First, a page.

Dutch Finance Minister H. Onno Ruding, chairman of the Group of Ten industrial nations, complained yesterday that his group, rather than the more exclusive Group of Five, should manage international economic policy.

Ruding's complaint about the G-5 -- made up of the finance ministers and central bankers of the United States, Japan, West Germany, England, and France reflects a long-standing rivalry between these major nations on the one hand, and the G-10, which includes as well Italy, Canada, Belgium, the Netherlands, Sweden, and Switzerland (an actual total of 11).

He said he would seek a bigger role for the G-10 in discussions of exchange rates and related issues at a special half-day meeting prior to the meeting of the International Monetary Fund's policy board, the Interim Committee -- which he also chairs -- in Washington on April 9.

After meetings here yesterday with Treasury Secretary James A. Baker III, Federal Reserve Board Chairman Paul A. Volcker and World Bank and IMF officials, Ruding told reporters that a G-5 meeting scheduled for London on Saturday was not likely to take new actions to push the dollar down further.

At a highly publicized meeting in New York on Sept. 22, the G-5 nations agreed to embark on a coordinated intervention policy designed to bring the dollar down and push other currencies up. In the process -- which has been successful so far -- some of the central banks of G-10 members who are not in the G-5 were called upon to participate in the intervention.

These other G-10 central banks, according to a New York Federal Reserve Bank report, sold more than $2 billion out of the $10 billion worth of intervention against the dollar immediately following the September G-5 meeting.

More pressure on the dollar, Ruding told reporters, would not now be welcomed in Europe because "it might increase fears of a hard landing for the dollar," setting off "panic reactions." Ruding also said that he would welcome, in principle, an agreement advocated by Japan to lower interest rates through a coordinated central bank effort, but doubted that it was feasible.

He praised Baker's Third World debt initiative calling for a 50 percent increase in lending by the multilateral lending banks, along with a $20 billion boost in commercial bank loans over the next three years.

But the Dutch official plans to tell the National Press Club at a breakfast this morning that the initiative "cannot succeed without United States support for a General Capital Increase GCI of the World Bank." U.S. approval, he revealed to Dutch correspondents yesterday, is likely to be forthcoming at the end of 1986.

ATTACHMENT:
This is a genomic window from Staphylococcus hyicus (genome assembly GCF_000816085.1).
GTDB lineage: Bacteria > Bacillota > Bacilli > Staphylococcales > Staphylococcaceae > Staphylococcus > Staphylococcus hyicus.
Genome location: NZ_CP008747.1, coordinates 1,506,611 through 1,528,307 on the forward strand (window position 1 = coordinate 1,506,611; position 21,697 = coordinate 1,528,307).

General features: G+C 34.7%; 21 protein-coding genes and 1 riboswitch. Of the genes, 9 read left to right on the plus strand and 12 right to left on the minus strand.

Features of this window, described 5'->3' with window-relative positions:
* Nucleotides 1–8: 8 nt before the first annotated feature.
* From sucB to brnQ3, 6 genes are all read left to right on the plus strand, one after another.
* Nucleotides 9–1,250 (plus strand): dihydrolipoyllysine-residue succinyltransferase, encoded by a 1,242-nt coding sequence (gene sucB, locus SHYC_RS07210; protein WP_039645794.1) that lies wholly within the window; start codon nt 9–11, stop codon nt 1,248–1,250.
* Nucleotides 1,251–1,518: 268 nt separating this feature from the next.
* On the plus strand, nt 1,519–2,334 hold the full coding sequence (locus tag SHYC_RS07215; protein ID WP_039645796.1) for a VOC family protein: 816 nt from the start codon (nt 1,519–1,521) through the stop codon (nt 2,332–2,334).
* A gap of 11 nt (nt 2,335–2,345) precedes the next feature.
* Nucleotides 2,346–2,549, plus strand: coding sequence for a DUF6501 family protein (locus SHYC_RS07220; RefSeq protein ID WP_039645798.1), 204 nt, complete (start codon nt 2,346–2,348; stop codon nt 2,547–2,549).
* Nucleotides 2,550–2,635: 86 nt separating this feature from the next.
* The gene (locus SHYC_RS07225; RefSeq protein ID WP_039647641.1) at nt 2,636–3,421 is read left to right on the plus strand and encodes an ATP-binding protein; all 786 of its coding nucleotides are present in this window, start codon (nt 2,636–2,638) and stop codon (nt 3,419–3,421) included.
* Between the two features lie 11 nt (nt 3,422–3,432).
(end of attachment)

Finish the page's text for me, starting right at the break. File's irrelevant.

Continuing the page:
He explained to the Dutch journalists that the United States did not want to propose a GCI at the same time that its new federal budget calls for a contribution to the bank's International Development Association activities (IDA-8).

On the issue of the G-5 versus the G-10, Ruding argued that the smaller industrial nations are increasingly active in international financial arrangements, and therefore deserve greater recognition. Without naming them directly, he also implied that England and France -- members of the G-5 -- would prefer to see major decisions made in a G-10 framework.

Those industrial nations left out of the G-5 resent the power exercised by the smaller group over the world economy. The United States, West Germany, and Japan -- in effect a Big Three within the G-5 -- argue that it is difficult to make decisions in the larger group. As recently as last June, the G-10 nations at a special meeting in Tokyo adopted a report that totally opposed coordinated intervention as a tool to bring exchange rates into better balance, a decision that in effect was reversed four months later by the G-5.

In remarks prepared for his Press Club appearance this morning and made available to The Washington Post last night , Ruding said that to deal with the Third World debt crisis, the industrial countries have "a double task" -- to provide money both on a bilateral and multilateral basis to the poor countries, and to pursue adequate policies themselves.